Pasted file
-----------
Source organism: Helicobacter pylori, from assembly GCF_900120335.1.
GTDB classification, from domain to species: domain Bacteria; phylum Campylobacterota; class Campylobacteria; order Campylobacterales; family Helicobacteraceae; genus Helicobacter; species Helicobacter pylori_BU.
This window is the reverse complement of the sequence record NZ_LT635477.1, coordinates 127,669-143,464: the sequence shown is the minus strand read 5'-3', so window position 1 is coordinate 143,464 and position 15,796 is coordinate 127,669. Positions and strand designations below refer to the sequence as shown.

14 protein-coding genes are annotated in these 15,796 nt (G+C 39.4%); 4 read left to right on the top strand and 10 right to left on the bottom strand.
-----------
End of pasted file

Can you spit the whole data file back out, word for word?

Source organism: Helicobacter pylori, from assembly GCF_900120335.1.
GTDB classification, from domain to species: domain Bacteria; phylum Campylobacterota; class Campylobacteria; order Campylobacterales; family Helicobacteraceae; genus Helicobacter; species Helicobacter pylori_BU.
This window is the reverse complement of the sequence record NZ_LT635477.1, coordinates 127,669-143,464: the sequence shown is the minus strand read 5'-3', so window position 1 is coordinate 143,464 and position 15,796 is coordinate 127,669. Positions and strand designations below refer to the sequence as shown.

14 protein-coding genes are annotated in these 15,796 nt (G+C 39.4%); 4 read left to right on the top strand and 10 right to left on the bottom strand.